Why & How The Middle East Is Increasingly Gravitating Towards Solar Power Projects? 

Sun rays with an abundant source of energy, can easily energize our day-to-day lives with minimal damage to our planet compared to fossil fuels. Invented by French scientist Edmond Becquerel in the 1830s, solar power happens to be a rapidly evolving source of electricity in the present times. It functions with rays of sunlight reaching the planet earth in less than 10 minutes, prior to getting into the electron-powered solar panels to trigger energy called the photovoltaic, or PV effect. 

The Renewable Energy Scenario In The Middle East  

There is a lot of scope for solar power in the Middle East as certain countries in the region experience huge problems nationally concerning electricity, specifically the ones where the government-controlled electricity grid doesn’t work properly or fuel has to be sourced from outside of the country. Despite the same, it is still a mystery why the region that has a lot more “sunny days” compared to Europe cannot produce enough solar power for their own needs. 

To hammer home the point, close to 810 kilowatt hours of solar power was generated for each person in the European Union in 2020 but in Morocco and Saudi Arabia, two of the West Asian pioneers in solar energy, could only manage 106 and 74 kilowatt hours respectively per person the same year. The gap is too much for anyone to ignore between two diverse regions. 

Why The Efforts To Tap Into Renewable Energy System Are Weak?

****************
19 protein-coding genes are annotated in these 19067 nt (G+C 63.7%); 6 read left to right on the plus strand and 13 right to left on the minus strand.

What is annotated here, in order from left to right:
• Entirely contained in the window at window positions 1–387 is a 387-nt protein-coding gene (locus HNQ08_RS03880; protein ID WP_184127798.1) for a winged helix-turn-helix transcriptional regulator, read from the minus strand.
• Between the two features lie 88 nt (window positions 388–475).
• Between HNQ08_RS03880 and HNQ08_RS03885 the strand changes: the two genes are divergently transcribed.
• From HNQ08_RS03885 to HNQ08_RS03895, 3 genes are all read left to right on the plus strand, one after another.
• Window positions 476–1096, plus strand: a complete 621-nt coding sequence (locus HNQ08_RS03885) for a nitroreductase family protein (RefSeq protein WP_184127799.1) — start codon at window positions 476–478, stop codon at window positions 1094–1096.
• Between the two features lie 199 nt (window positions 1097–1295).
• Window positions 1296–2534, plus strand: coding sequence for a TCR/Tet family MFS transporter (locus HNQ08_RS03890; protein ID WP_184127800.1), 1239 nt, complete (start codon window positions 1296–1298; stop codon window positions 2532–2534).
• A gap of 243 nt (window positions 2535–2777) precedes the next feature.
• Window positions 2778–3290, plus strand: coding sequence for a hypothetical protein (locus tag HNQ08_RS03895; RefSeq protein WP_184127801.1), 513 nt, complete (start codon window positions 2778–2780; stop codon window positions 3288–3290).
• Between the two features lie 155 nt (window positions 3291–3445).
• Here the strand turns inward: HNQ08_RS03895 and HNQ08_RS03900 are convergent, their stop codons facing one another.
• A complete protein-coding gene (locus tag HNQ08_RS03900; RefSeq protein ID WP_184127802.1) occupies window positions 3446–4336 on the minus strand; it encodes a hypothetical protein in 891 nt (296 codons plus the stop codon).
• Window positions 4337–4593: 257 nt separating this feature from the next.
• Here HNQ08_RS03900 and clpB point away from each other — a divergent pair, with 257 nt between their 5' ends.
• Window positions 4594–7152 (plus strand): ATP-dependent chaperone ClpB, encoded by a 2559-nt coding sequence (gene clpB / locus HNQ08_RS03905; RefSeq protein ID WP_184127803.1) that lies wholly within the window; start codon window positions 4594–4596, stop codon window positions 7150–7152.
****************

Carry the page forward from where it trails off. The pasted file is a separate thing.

The Oil-rich countries in the region like Saudi Arabia etc have enough oil to generate electricity for their public in general. So, they are quite content with the present model for generating power with regard to their respective needs. In other countries, like Iraq, Lebanon etc, where electricity demand is huge and there are frequent power cuts, the realization has dawned about the potential of harnessing solar power for the benefit of their citizens. But due to the political turmoils in the countries financially they have been crippled to develop enough solar power for themselves. 

However, some countries like Yemen, Jordan, Egypt etc have been successful of late in generating solar power for their own consumption. In Yemen, for example, half of its populace uses decentralised solar power. Even UAE is also doing very well on this front as in 2020 the country generated 1,385 kilowatts of power per capita, thus emerging as one of the world’s biggest solar power generators. So, even in the Middle East region, the thought process of individuals involved is constantly deviating from fossil fuels to solar energy for power generation and the countries are investing big in renewable energy sources. 

Russia-Ukraine Conflict Has Made It Tough For Middle East Though 

As the West Asian countries were gradually gravitating towards solar energy for their needs, the Russia-Ukraine war has compounded problems for them. Experts believe that the war can trigger problems with regard to logistics and supplies needed to initiate projects in the Gulf. Russia and Ukraine have a kind of monopoly over tools and commodities significant for renewable energy mechanisms. This can be very challenging for the Gulf region, which has finally warmed up to solar power.  

Is It A Hopeless Scenario? 

However, not all is lost as the current tension between Moscow and Kyiv might encourage more investments in the renewable energy domain. Also, with everyone wanting to minimize dependence on oil and gas from Russia, the demand for alternatives in the Middle East would go up. This would also prompt the Middle East to use fewer hydrocarbons so that it can export more of the same and speed up investment in renewable energy projects for the sake of its benefit. However, for the region to produce a substantial amount of solar power it will take some time. So, rapid development is almost ruled out in the matter of renewable energy systems. Nevertheless, an effort, that too in the right direction, has been made. 

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